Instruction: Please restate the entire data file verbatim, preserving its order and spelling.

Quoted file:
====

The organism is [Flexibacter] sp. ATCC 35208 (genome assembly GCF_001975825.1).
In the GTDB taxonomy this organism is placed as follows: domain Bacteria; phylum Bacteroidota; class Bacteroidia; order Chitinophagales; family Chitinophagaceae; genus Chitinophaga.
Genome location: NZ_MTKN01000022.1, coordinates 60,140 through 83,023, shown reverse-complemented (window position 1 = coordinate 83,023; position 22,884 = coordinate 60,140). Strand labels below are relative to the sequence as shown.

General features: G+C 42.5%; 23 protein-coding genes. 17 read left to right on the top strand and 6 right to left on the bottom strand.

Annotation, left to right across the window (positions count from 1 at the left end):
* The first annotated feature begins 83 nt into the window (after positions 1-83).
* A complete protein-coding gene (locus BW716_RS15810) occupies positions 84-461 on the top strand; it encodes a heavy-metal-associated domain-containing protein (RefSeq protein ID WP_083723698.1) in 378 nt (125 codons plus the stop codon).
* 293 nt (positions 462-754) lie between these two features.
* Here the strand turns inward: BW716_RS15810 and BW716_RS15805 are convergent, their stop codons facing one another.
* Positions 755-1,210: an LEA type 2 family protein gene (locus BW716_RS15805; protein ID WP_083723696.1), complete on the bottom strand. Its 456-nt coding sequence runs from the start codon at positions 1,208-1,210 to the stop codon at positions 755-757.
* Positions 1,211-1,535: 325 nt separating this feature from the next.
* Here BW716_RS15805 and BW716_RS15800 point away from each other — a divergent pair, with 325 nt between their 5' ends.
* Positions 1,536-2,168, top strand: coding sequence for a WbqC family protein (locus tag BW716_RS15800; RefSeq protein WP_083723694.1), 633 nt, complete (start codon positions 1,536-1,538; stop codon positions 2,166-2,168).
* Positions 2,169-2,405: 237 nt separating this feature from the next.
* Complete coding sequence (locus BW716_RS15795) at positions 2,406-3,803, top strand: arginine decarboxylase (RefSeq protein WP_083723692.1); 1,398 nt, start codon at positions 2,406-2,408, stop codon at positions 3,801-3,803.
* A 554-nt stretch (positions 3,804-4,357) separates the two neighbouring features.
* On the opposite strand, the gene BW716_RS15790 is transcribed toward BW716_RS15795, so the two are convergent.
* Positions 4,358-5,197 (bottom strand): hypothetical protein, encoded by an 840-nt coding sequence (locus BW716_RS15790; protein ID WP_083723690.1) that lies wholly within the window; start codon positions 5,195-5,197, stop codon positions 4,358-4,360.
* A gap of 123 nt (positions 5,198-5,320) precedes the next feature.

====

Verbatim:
The organism is [Flexibacter] sp. ATCC 35208 (genome assembly GCF_001975825.1).
In the GTDB taxonomy this organism is placed as follows: domain Bacteria; phylum Bacteroidota; class Bacteroidia; order Chitinophagales; family Chitinophagaceae; genus Chitinophaga.
Genome location: NZ_MTKN01000022.1, coordinates 60,140 through 83,023, shown reverse-complemented (window position 1 = coordinate 83,023; position 22,884 = coordinate 60,140). Strand labels below are relative to the sequence as shown.

General features: G+C 42.5%; 23 protein-coding genes. 17 read left to right on the top strand and 6 right to left on the bottom strand.

Annotation, left to right across the window (positions count from 1 at the left end):
* The first annotated feature begins 83 nt into the window (after positions 1-83).
* A complete protein-coding gene (locus BW716_RS15810) occupies positions 84-461 on the top strand; it encodes a heavy-metal-associated domain-containing protein (RefSeq protein ID WP_083723698.1) in 378 nt (125 codons plus the stop codon).
* 293 nt (positions 462-754) lie between these two features.
* Here the strand turns inward: BW716_RS15810 and BW716_RS15805 are convergent, their stop codons facing one another.
* Positions 755-1,210: an LEA type 2 family protein gene (locus BW716_RS15805; protein ID WP_083723696.1), complete on the bottom strand. Its 456-nt coding sequence runs from the start codon at positions 1,208-1,210 to the stop codon at positions 755-757.
* Positions 1,211-1,535: 325 nt separating this feature from the next.
* Here BW716_RS15805 and BW716_RS15800 point away from each other — a divergent pair, with 325 nt between their 5' ends.
* Positions 1,536-2,168, top strand: coding sequence for a WbqC family protein (locus tag BW716_RS15800; RefSeq protein WP_083723694.1), 633 nt, complete (start codon positions 1,536-1,538; stop codon positions 2,166-2,168).
* Positions 2,169-2,405: 237 nt separating this feature from the next.
* Complete coding sequence (locus BW716_RS15795) at positions 2,406-3,803, top strand: arginine decarboxylase (RefSeq protein WP_083723692.1); 1,398 nt, start codon at positions 2,406-2,408, stop codon at positions 3,801-3,803.
* A 554-nt stretch (positions 3,804-4,357) separates the two neighbouring features.
* On the opposite strand, the gene BW716_RS15790 is transcribed toward BW716_RS15795, so the two are convergent.
* Positions 4,358-5,197 (bottom strand): hypothetical protein, encoded by an 840-nt coding sequence (locus BW716_RS15790; protein ID WP_083723690.1) that lies wholly within the window; start codon positions 5,195-5,197, stop codon positions 4,358-4,360.
* A gap of 123 nt (positions 5,198-5,320) precedes the next feature.